Graduate studies at Western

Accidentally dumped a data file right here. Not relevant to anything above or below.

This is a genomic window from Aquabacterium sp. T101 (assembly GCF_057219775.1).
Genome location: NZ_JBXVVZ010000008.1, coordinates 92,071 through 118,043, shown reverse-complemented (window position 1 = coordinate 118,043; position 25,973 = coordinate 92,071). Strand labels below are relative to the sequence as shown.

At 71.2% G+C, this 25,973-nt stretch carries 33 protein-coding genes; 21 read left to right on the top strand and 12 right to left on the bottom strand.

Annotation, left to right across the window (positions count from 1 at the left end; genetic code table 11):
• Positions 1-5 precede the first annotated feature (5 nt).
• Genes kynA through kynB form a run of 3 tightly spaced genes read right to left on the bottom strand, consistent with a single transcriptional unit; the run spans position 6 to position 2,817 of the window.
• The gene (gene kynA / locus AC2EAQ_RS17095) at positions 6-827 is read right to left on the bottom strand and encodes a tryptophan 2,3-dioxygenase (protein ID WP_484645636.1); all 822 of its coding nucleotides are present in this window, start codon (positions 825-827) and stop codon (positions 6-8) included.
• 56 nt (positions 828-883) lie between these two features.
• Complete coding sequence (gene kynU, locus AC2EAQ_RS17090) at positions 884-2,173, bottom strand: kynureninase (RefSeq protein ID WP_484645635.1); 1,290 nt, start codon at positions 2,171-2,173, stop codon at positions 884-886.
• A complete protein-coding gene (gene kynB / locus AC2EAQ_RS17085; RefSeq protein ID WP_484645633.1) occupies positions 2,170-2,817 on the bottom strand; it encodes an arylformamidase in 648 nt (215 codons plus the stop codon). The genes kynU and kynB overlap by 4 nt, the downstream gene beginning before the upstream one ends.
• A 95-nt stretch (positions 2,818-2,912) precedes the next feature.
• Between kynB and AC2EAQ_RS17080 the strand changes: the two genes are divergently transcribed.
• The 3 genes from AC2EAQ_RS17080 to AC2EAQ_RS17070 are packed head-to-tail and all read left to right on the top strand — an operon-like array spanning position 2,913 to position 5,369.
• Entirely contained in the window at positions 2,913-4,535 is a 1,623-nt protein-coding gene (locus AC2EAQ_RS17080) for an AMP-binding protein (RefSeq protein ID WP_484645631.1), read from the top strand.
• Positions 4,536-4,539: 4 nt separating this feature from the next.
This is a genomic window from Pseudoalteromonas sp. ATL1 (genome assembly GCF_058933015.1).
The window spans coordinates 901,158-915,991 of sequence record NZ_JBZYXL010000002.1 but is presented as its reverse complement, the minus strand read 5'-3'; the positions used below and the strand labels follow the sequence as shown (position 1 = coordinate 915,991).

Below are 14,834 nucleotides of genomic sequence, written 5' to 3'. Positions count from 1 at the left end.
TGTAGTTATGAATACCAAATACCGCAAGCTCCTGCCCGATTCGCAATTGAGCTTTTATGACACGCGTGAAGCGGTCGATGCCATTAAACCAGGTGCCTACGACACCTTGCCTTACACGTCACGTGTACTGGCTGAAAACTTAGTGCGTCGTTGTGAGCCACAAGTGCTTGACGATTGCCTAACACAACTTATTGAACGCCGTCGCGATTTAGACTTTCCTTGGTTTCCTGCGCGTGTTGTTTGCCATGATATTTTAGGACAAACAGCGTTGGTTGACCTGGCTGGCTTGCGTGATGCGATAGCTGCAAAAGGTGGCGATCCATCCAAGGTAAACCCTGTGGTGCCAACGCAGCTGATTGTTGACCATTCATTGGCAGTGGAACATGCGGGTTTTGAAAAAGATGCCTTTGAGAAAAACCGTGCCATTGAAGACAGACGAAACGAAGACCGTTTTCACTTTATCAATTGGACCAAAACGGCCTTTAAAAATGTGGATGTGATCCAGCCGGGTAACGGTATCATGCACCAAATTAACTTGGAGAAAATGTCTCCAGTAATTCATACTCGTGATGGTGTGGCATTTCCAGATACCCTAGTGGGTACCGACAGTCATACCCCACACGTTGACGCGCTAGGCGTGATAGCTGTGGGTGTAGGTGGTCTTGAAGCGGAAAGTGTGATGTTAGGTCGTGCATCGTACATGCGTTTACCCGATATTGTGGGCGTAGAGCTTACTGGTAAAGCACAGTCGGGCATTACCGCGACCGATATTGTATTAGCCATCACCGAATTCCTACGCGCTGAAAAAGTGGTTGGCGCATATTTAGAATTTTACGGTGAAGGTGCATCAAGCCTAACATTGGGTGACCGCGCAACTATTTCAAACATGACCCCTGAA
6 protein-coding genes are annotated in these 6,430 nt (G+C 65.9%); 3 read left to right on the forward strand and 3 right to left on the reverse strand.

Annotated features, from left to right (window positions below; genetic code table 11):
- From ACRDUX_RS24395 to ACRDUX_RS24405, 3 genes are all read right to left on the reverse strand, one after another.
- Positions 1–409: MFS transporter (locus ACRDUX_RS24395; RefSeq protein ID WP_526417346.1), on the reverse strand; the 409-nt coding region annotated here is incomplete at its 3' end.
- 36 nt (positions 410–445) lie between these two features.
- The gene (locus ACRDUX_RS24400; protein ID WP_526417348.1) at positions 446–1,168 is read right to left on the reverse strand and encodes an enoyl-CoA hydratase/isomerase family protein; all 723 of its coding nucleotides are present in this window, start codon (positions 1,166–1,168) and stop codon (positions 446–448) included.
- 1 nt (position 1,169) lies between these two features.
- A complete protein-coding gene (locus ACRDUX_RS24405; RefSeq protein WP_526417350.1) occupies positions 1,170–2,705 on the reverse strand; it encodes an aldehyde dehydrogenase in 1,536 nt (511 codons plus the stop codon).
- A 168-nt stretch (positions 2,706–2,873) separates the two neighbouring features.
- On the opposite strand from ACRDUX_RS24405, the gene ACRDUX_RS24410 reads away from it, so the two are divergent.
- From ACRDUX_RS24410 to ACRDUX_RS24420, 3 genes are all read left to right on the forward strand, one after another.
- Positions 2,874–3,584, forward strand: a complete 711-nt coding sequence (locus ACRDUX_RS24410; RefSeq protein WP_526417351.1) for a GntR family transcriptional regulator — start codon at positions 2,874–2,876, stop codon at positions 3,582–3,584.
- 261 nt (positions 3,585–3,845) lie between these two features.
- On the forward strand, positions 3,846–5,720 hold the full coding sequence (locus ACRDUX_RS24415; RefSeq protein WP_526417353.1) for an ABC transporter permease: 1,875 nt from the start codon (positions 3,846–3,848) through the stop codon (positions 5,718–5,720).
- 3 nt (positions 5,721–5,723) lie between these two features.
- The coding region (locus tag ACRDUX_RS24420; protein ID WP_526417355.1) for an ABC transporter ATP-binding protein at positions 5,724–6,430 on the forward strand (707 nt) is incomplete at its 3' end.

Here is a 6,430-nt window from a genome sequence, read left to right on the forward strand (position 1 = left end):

|Abstract||According to the standard conception of the “value problem” in epistemology, the problem originates with a compelling pretheoretical intuition to the effect that knowledge is more valuable than true belief.[i] Call this the “guiding intuition.” The guiding intuition is thought to motivate a constraint on an analysis of knowledge such that any plausible analysis must entail that knowledge is more valuable than true belief. A problem emerges in light of two additional considerations. The first is that knowledge is roughly justified or warranted true belief.[ii] The second is that given certain popular accounts of knowledge, the value of justification or warrant is apparently derivative from and reducible to the value of true belief.[iii] But if knowledge is justified true belief, then these accounts apparently fail to entail that knowledge has value over and above the value of true belief and so fail to satisfy the relevant constraint. Defenders of these theories of knowledge have generally responded by attempting to show that the value of justification as they conceive of it is not entirely derivative from the value of true belief and hence that their theories do satisfy the relevant constraint and so are able to overcome the value problem.[iv].|
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